Validating your current state just indicates that you are aware and that you acknowledge “what is”, as it is. It does not mean you agree or like what is happening. It just means you are acknowledging what “it” is in this moment. Everything is temporary, so what “it” is now is not what “it” may be later. For example, I might say, “I realize I’m tight right now but that’s just today for,” or “Today I feel really loose. Yesterday was not the case.” It’s important that we develop self-validation because no one else knows what is going on inside of you but YOU. You are the expert of your own life, so own it and acknowledge it!

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Remember that true validation is the essence of developing self-worth. Only you can demonstrate to yourself the true value and worth of your emotions, thoughts, feelings, values, preference, abilities, and beliefs. You can’t expect anyone else to validate you i.e. make you feeling important or worthy, if you are not taking the time to validate yourself.

4)      Stay busy and distract (if needed).

After all is this work you have earned a bit of extra time to stay busy and do the small things that you have been putting off for weeks and maybe months. So treat yourself to read a book outside, organize that room, go to the park and relax, journal, create some race day playlists, have coffee or lunch with your family or friends, do anything fun and good-feeling to keep your mind in the present moment and enjoy the process.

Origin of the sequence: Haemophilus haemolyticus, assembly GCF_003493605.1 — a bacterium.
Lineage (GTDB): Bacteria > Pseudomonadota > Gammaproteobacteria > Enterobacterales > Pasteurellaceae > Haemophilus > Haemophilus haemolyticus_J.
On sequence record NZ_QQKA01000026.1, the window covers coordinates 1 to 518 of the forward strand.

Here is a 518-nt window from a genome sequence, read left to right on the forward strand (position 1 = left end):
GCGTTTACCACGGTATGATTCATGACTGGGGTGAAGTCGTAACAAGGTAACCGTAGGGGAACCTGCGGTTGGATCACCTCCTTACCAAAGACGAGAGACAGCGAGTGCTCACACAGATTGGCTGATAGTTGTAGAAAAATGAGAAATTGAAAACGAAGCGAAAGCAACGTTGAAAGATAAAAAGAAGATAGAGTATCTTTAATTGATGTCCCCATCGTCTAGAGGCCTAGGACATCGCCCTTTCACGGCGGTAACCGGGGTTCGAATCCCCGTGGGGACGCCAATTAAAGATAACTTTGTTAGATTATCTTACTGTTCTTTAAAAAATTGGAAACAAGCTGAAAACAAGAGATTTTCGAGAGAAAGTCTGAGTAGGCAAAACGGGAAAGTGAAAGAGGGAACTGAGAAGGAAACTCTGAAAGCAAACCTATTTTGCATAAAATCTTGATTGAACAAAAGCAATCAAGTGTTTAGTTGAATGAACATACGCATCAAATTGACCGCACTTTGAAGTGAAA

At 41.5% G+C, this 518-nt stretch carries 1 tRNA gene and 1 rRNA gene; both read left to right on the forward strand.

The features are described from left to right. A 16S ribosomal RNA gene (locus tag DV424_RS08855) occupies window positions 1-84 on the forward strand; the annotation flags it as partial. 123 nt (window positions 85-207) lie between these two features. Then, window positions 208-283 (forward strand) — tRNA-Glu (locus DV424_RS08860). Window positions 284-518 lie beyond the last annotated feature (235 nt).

Also, this is a great time to do visualization/imagery exercises of transitions, exits, entries, etc., you could also watch course videos, and start developing the feelization of race day. Develop affirmations and mantras for race day. Mental preparation is key!

Well Ironman Texas 2013 has been a long time coming for us. I’m feeling really excited to experience it and challenge my limitations. A lot has happened in our lives over the last year and through it all we have managed to stay focused, stay the course, and rely on the prayers, love, and support from family, friends, and God. Many stars have to be aligned in just the right way to be able to toe the line of an Ironman race. I thank God for the opportunity to do so healthy and with my husband. No matter the result on Saturday I know the journey has not been for nothing. Thank you to everyone that has sent good vibes our way during training and this week. I am truly grateful and blessed. Especially, Marni Sumbal aka TriMarni, my friend, confidant, and inspiration.

Through this experience I can tell you that no one know what you are capable of except you. Give your self the chance to push the very limits of your beliefs and abilities, it is then that you will reach the unbounded and limitless potential of your soul.

Kinda flying...
Kinda flying…

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Published by

Dr. Gloria Petruzzelli

Dr. Petruzzelli is clinical sport psychologist and certified mindfulness meditation teacher located in Sacramento, California. She works with elite athletes and sport teams across the country. She is competitive athlete herself and enjoys practicing yoga, spending time with her family and traveling.